(Host) The House this week is set to debate a new campaign finance reform law.
Supporters say the bill will help reduce the influence of money in Vermont campaigns. But opponents argue it will undermine the role of political parties, and that the legislation is unconstitutional.
VPRs Bob Kinzel reports:
(Kinzel) Last year, Governor Jim Douglas vetoed a campaign finance reform bill because the legislation established different contribution limits for the various statewide races and because it placed new limits on how much money state and national political parties could contribute to candidates.
The new bill drafted by the House Government Operations committee addresses the governor’s first concern but not the second.
That’s because the plan places a cap on political party contributions to gubernatorial candidates. The state and national parties are each limited to $30,000 for a primary election and another $30,000 for the general election.
Secretary of State Deb Markowitz supports this change:
(Markowitz)" That’s been a major problem for the state of Vermont when you think about money pouring in, in an unlimited way to political campaigns. You should understand what the Legislature has done is quite reasonable right now…$120,000 can go from the political parties to a gubernatorial candidate – that’s a lot of money."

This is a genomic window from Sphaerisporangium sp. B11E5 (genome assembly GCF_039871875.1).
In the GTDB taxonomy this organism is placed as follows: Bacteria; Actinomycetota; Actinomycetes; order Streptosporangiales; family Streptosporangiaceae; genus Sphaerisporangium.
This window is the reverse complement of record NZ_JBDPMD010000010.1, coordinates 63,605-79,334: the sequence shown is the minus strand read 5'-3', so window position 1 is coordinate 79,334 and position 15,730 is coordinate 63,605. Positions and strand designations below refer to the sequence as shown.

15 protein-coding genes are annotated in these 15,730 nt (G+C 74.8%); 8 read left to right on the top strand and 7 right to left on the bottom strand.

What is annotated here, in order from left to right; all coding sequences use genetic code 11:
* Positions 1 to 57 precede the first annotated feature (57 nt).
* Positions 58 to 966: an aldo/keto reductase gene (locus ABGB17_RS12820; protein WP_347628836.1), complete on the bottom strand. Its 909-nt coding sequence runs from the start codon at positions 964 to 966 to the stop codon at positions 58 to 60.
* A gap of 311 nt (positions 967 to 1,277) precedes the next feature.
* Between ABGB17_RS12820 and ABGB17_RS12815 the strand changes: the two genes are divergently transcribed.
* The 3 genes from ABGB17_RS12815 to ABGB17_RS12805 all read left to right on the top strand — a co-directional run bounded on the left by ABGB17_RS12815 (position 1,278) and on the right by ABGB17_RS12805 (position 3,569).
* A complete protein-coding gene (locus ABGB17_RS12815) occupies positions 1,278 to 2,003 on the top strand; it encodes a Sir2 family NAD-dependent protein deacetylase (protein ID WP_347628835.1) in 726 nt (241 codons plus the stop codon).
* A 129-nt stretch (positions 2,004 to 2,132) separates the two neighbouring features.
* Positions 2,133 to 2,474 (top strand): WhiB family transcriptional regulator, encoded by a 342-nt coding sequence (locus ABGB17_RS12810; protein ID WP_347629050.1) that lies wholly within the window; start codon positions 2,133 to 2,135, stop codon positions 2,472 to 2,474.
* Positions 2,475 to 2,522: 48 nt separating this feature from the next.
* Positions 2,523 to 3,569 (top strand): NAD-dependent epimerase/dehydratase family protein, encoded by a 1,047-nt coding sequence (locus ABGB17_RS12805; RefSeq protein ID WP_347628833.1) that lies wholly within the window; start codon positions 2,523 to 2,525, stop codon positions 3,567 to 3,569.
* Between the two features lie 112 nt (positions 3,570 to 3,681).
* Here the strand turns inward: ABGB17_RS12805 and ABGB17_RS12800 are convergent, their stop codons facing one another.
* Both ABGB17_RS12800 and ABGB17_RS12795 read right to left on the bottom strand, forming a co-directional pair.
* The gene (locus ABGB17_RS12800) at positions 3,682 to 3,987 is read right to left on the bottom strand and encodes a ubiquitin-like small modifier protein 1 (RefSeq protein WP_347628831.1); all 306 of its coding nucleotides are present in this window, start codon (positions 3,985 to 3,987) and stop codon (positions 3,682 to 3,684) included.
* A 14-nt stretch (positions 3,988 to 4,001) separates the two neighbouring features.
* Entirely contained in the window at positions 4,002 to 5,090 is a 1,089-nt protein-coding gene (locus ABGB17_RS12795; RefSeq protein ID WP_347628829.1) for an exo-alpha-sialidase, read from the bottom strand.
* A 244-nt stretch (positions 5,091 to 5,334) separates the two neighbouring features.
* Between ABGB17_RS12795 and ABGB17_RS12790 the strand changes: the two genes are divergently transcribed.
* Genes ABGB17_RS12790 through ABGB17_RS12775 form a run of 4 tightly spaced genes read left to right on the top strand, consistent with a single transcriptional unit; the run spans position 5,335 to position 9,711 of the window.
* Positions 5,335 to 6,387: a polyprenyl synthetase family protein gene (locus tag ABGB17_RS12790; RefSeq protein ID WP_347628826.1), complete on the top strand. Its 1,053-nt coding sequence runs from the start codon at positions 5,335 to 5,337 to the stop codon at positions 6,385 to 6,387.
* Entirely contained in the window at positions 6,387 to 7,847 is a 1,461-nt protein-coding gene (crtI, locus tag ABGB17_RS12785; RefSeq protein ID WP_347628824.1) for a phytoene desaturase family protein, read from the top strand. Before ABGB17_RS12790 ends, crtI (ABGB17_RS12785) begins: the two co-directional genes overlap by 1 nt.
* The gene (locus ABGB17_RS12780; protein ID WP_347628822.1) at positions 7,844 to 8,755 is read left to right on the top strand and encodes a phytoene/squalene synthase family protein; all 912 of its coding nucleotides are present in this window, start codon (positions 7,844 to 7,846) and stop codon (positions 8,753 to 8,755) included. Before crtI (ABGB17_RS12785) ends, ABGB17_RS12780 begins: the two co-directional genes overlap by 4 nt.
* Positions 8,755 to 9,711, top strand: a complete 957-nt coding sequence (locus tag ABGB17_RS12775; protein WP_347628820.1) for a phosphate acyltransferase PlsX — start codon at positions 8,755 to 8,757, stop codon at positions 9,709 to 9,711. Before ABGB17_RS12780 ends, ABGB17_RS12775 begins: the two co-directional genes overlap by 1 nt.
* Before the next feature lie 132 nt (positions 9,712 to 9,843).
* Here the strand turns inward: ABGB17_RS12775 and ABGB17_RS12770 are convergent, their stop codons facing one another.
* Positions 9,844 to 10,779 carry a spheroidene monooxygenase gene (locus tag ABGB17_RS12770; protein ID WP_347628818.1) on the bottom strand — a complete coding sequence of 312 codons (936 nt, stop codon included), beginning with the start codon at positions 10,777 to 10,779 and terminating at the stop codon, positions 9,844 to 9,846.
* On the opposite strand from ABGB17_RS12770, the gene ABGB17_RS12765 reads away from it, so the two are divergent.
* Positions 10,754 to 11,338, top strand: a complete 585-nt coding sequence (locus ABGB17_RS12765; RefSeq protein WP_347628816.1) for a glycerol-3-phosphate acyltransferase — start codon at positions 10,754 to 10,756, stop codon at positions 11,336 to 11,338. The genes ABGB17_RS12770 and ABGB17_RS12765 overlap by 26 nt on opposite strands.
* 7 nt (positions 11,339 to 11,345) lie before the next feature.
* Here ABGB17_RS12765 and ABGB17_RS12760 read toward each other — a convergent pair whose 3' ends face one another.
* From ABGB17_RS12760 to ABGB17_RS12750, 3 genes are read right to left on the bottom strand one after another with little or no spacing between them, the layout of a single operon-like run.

(Kinzel) Republican Party chairman Rob Roper opposes the law because he says it’s an effort to limit the influence of political parties:
(Roper) "It is a problem for us because that’s the primary role of the parties to support our candidates and we think that this bill is really aimed at shutting us down."
(Kinzel) The GOP was part of a successful effort to overturn the state’s previous campaign finance reform law and Roper says it’s likely that this new plan will also be challenged in court if it becomes law:
(Roper) "Apart from being unconstitutional it’s bad for democracy."
(Kinzel) But Markowitz says it’s wrong for lawmakers to be influenced by the threat of legal action:
(Markowitz) "So should that threat mean that the Legislature doesn’t enact important public policy for the state? I don’t think so."
(Kinzel) Last year the Governor’s veto was sustained by a one vote margin in the House. Because a number of supporters were absent at the time of the vote, backers of the bill believe they’ll have the votes this session to overturn a possible gubernatorial veto.
For VPR News I’m Bob Kinzel in Montpelier.